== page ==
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September 1, 2007

Hood Quarterly, autumn 2007

Continuing through the fall, the Hood presents the largest selection ever—over 150 paintings, sculptures, silver pieces, and other decorative arts—from its rich holdings of American art dating before 1950. These collections, which now number more than eight thousand objects, began with a gift in 1773 of a Boston-made silver bowl given by Royal Governor John Wentworth to Dartmouth’s founder, Eleazar Wheelock, in honor of the College’s first commencement. Thanks to the generosity of...

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September 1, 2007

Hood Quarterly, autumn 2007

This fall term, Dartmouth College Humanities Institute participants, including visiting residential fellows and several Dartmouth faculty members, are meeting weekly on campus to investigate the impact of visual humor on history, psychology, culture, and everyday life from multiple perspectives. No Laughing Matter is led by David Bindman (Morton Distinguished Fellow) and Angela Rosenthal (Dartmouth Institute Director), under the auspices of the Leslie Center for the...

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September 1, 2007

Hood Quarterly, autumn 2007
Kristin Monahan Garcia, Curatorial Assistant for Academic and Student Programming

This past April, the Hood Museum of Art joined the campus-wide celebration of the Montgomery Endowment’s residency of dance pioneers Pilobolus with the exhibition Pilobolus Comes Home: Three Decades of Dance Photographs. The photographs displayed in the exhibition, works of art in their own right, reinforced the connection between...

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September 1, 2007

Hood Quarterly, autumn 2007
Brian Kennedy, Director

The art of Wenda Gu is founded in the history, culture, and traditions of his native China. He has been preoccupied artistically with finding contemporary and global applications for the knowledge and skills he has learned about Chinese traditions of printmaking and bookbinding, the carving of stone steles and the building of great walls, the writing of Tang poetry, and the design of political posters. He has explored these traditions in radical ways...

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September 1, 2007

Hood Quarterly, autumn 2007
Barbara J. MacAdam, Jonathan L. Cohen Curator of American Art

The Hood is delighted to have received from Hanover resident Philip H. Greene a gift of thirteen paintings that represent the vitality of the “California-style” watercolorists. This informal but closely knit group of artists was most active from the late 1920s through the 1950s, primarily in...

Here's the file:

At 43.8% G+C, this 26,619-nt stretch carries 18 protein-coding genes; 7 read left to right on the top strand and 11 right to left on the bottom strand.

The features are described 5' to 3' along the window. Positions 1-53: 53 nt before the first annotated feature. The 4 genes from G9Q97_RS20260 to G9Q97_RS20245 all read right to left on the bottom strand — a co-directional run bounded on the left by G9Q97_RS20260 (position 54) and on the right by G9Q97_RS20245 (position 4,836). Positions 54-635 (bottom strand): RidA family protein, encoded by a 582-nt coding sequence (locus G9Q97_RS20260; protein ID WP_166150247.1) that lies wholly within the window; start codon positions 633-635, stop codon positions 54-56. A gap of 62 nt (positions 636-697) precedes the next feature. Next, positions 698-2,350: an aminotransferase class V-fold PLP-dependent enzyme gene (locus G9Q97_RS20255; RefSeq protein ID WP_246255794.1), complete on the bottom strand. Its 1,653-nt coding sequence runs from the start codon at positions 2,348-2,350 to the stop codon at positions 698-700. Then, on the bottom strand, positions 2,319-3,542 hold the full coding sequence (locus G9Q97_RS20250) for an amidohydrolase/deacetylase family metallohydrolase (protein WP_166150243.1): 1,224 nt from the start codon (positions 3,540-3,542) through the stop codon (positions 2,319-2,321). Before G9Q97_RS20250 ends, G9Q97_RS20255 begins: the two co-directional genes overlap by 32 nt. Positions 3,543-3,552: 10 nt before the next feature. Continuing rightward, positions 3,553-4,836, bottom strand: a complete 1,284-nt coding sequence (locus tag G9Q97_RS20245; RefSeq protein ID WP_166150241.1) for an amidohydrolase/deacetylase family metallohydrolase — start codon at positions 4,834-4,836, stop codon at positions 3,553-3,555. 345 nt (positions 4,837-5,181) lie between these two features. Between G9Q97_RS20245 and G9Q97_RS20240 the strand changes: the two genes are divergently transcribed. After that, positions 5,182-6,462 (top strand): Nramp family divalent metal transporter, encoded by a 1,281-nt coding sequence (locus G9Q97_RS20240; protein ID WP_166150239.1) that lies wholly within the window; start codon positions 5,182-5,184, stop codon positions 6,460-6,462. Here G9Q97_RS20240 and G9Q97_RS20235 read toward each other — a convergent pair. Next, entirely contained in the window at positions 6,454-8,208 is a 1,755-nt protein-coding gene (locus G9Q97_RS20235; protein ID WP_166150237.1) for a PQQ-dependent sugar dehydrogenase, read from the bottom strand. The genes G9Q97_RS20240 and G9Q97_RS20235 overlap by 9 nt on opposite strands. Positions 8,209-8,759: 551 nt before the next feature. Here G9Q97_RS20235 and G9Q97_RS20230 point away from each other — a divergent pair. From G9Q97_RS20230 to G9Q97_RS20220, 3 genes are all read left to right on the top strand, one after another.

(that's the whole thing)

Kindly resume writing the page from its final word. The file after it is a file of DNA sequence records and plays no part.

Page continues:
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September 1, 2007

Hood Quarterly, autumn 2007

Victor Masayesva Jr., who grew up on a Hopi Reservation in Hotevilla, Arizona, incorporates Hopi symbolism into his photography to depict the ruptured balance between humans and nature. Using antlers, flower petals, feathers, snake skins, cornstalks, and bones as visual metaphors for the cycle of life and death, Masayesva juxtaposes the destruction of humans, animals, land, and spirit against the reality of regeneration, life, and beauty in the southwestern landscape.

The...

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September 1, 2007
Preston Singletary, Tlingit Crest Hat

Hood Quarterly, autumn 2007

Traditionally, Northwest coast Native peoples made crest hats of cedar bark decorated with formline designs that were painted onto the wood with black, red, or green dyes. These abstract designs still assert ancestral lineages linking family members to specific animal or nature spirits.

Preston Singletary uses traditional Tlingit art forms and iconography as the foundation for his glasswork, as exemplified by this luminous blue sculpture in the...

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September 1, 2007

Hood Quarterly, autumn 2007

From four generations of photographers, Lotte Jacobi took over her father’s Berlin photographic studio in 1927. She became one of the best-known photographers in Germany, particularly noted for her portraits of celebrities and artists. In 1935 she was forced to flee Nazi Germany and opened a studio and gallery in New York City, where she continued to pursue portraiture while freelancing as a photographer for Life magazine.

Here, in a...

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September 1, 2007

Hood Quarterly, summer 2007
Juliette Bianco, Assistant Director

Art is a conversation between its maker and the beholder, whether across millennia or in the here and now. Artists working today, of course, must negotiate along with the rest of us, in “real time,” life in the twenty-first century. Their work is not a window into the past but a mirror of the world we inhabit. Avant-garde artist Wenda Gu was born in China in 1955 and was a Red Guard member who painted revolutionary posters during Mao’s...

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June 1, 2007

Hood Quarterly, summer 2007
Juliette Bianco, Assistant Director

In addition to presenting the green house, the Hood Museum of Art premieres another new Wenda Gu work this summer, the first in a series of large books. Wenda Gu: Retranslation and Rewriting Tang Dynasty Poetry will elucidate the themes explored in the hair monument by demonstrating, in book form, what happens when poetry is translated from one language to another and back again.

The book is based on his Forest...

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